Written by Ananda Devi Domingo-Almase.

Philippine President Rodrigo Duterte’s independent and revisionist foreign policy became an enticing subject of political discourse by analysts as well as apologists in his first year in office.

This was the time when, despite the Philippine victory in the South China Sea Arbitration in 2016, the newly installed President turned towards China and away from the United States as the Philippines’ traditional ally. As he threatened to separate from the US, President Duterte praised China for its economic leadership and aligned himself to its ideological flow. President Duterte has also lashed out at the US, the European Union, and other human rights advocates at home and abroad for criticising his war against illegal drugs and for making him accountable to an international court. It is for this reason that his foreign policy autonomy sent shock-waves through the international community and regional power structures.

The tremor caused by this major shift in Philippine foreign policy triggered much debate in the policy community as well as in the study of security and strategy. Various perspectives emerged, explaining the motivational factors and/or likely consequence of the state’s behaviour in foreign affairs and the public security domain. Critical views from politics found fault in the President’s conduct that could result in foreign policy disaster, abandonment of nationalist ideals, abuse of the use of force against citizens, and erosion of authority in domestic society.

The official statement from the Philippine government, particularly in its National Security Policy 2017-2022, argued that the pursuit of an independent foreign policy is in line with international law and the country’s unique culture and enduring values. This idea is akin to the right to self-determination and to the principle of non-intervention which constitute juridical statehood. Succinctly, the same was used to frame the state’s option to wage war against illegal drugs in the country, and its preference for alliance and treaty making.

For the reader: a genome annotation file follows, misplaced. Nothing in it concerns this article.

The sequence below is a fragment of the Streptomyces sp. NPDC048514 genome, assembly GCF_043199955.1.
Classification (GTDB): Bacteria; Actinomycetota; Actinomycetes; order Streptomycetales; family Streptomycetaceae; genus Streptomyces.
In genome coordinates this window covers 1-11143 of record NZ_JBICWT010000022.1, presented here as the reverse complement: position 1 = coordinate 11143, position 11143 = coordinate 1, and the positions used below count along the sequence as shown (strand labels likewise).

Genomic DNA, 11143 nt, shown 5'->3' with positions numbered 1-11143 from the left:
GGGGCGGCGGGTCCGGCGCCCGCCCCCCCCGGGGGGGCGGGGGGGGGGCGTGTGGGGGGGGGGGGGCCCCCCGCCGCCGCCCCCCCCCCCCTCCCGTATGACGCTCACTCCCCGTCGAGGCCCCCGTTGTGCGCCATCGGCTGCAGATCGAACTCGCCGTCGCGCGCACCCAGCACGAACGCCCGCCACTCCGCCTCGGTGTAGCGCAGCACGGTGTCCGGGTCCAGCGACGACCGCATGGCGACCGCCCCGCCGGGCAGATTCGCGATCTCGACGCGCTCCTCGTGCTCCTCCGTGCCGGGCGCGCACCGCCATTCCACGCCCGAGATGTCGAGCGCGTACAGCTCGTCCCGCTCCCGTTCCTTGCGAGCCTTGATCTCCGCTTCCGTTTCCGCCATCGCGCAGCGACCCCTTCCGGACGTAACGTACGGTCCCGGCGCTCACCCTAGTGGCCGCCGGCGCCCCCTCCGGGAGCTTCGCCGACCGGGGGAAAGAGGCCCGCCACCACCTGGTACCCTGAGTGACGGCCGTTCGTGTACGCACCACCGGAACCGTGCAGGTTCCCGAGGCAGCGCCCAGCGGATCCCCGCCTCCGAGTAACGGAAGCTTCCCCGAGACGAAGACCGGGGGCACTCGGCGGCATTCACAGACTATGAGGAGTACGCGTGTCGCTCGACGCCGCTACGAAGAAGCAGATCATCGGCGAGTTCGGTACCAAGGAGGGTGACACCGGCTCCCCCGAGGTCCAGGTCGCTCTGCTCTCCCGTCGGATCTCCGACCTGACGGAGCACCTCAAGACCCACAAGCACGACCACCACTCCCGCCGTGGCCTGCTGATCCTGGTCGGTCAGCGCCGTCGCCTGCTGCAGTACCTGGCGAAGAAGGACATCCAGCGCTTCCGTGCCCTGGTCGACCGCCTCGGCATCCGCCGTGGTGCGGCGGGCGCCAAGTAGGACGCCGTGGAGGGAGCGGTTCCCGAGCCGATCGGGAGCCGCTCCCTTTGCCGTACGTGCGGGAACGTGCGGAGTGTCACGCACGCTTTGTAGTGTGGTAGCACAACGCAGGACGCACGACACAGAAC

From there, strategic analysis from think-tanks rationalised President Duterte’s independent foreign policy as freedom of manoeuvrability to engage differently with major powers. Known as hedging, this strategic course of action positions the Philippines in the middle of China and the US, giving the small state room to take advantage of development assistance, diplomatic support, and defence build-up from diversified international engagements.

President Duterte’s idiosyncratic behaviour as a foreign policy actor is certainly atypical for a developing state.

Policy conversations from the International Relations (IR) school, on the other hand, went further to think about a range of possible future scenarios, including: loss of trust and confidence in the US by traditional allies; decline of a super power and its rules-based world order, China’s rise as a rival power in world politics; balance of power politics reminiscent of the Cold War security dilemma; and/or the emergence of a more complex and unstable multipolar world.

An illuminating analytical approach in the marginal literature of foreign policy analysis can still shed light on the neglected dimension of state and society relations as a source of explanation.